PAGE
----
Friday’s Wyborcza daily newspaper and the TVP evening news carried the good news about the lifts at Warszawa Centralna. Apparently there have always been lifts at Centralna, but they had been hidden by the clutter that the station had accrued since it had been built.

Now as part of the stations 40 million zloty Euro 2012 facelift, the clutter has been removed, the lift doors painted a bright orange and pictograms put up showing where to find them.

There are guide strips for the visually impaired. Photo BTWT.

Naturally enough people with heavy luggage, prams or in wheelchairs, gather outside the lifts. They press the button and wait, and wait, and wait. Nothing happens. Then they make their way down to the platform as best they can. For people with wheelchairs the only way down is a slippery steep travelator at the far end of the platform.

Wyborcza took up the matter with the PKP press office. ‘They are freight only lifts installed in the 1970s. They weren’t intended for passengers.’ So why has access to the lifts been provided and pictograms displayed? ‘The lifts are available to passengers, but should be booked 48 hours beforehand’. Wyborcza tried ringing the number provided by PKP (22 47 46 016) several times, but no one answered.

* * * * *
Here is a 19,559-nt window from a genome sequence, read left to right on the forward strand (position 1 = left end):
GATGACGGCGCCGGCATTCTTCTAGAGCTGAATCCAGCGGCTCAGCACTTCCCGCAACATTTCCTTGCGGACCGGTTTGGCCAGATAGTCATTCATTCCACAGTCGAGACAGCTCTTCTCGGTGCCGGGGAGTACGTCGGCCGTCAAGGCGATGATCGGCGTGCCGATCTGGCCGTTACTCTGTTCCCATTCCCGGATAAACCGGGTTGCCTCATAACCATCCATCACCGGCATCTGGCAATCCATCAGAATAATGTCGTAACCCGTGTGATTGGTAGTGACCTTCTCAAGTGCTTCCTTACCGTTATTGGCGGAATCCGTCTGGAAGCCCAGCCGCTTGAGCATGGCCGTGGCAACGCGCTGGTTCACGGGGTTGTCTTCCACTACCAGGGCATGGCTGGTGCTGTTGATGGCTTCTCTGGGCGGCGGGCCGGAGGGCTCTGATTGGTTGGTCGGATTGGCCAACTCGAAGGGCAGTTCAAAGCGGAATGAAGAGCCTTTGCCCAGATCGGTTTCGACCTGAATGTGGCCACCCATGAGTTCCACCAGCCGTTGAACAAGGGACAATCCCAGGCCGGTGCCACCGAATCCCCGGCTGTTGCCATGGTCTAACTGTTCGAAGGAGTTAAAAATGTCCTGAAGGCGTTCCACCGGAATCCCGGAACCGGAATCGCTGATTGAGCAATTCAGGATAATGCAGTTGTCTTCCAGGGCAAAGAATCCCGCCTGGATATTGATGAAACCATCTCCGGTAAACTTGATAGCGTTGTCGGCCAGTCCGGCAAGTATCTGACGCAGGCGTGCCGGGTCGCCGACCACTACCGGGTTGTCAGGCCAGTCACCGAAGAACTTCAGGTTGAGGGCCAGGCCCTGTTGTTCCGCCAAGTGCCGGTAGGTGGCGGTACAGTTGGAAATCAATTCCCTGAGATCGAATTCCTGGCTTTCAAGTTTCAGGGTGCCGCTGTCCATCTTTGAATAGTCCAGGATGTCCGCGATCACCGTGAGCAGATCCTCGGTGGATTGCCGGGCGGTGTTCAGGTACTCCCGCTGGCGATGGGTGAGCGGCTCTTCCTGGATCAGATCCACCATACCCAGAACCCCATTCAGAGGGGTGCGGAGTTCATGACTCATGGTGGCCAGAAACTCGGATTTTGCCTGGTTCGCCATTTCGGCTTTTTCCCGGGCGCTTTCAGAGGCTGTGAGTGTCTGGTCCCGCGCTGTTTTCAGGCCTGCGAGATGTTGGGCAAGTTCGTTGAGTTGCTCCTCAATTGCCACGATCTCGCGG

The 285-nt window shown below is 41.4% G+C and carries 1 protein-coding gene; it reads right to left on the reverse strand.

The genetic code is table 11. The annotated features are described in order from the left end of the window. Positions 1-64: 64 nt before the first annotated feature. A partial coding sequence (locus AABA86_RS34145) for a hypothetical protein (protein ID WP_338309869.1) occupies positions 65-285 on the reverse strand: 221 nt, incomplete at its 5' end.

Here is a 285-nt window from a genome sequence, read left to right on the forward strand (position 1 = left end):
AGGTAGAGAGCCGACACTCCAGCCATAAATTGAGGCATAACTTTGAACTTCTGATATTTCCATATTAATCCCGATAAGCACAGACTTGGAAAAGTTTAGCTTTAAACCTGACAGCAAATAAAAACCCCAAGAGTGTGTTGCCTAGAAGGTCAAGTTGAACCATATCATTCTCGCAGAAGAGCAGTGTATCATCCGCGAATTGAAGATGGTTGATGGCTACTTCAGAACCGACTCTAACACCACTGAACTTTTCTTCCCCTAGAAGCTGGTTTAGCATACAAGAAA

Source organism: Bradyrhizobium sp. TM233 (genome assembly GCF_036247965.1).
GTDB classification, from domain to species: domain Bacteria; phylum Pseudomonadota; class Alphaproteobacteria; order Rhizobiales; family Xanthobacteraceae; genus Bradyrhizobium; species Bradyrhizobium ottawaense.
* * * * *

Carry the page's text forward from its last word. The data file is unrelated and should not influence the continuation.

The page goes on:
You could not make it up!

There is a new lift, but it does not go to the trains. Video by .

Source:

  • Gazeta Wyborcza – zamów windę 48 godzin wcześniej

Railway Museum – here we go again!

Thursday, 21 July 2011

muz_kol_sexshop

The Railway Museum at the former Warszawa Glowna station sits on some prime real estate. Photo BTWT.

A few hours ago one of our friends received the following e-mail from Ewelina Matuszewska at the Warsaw Railway Museum. (BTWT translation of Polish original.)

Greetings,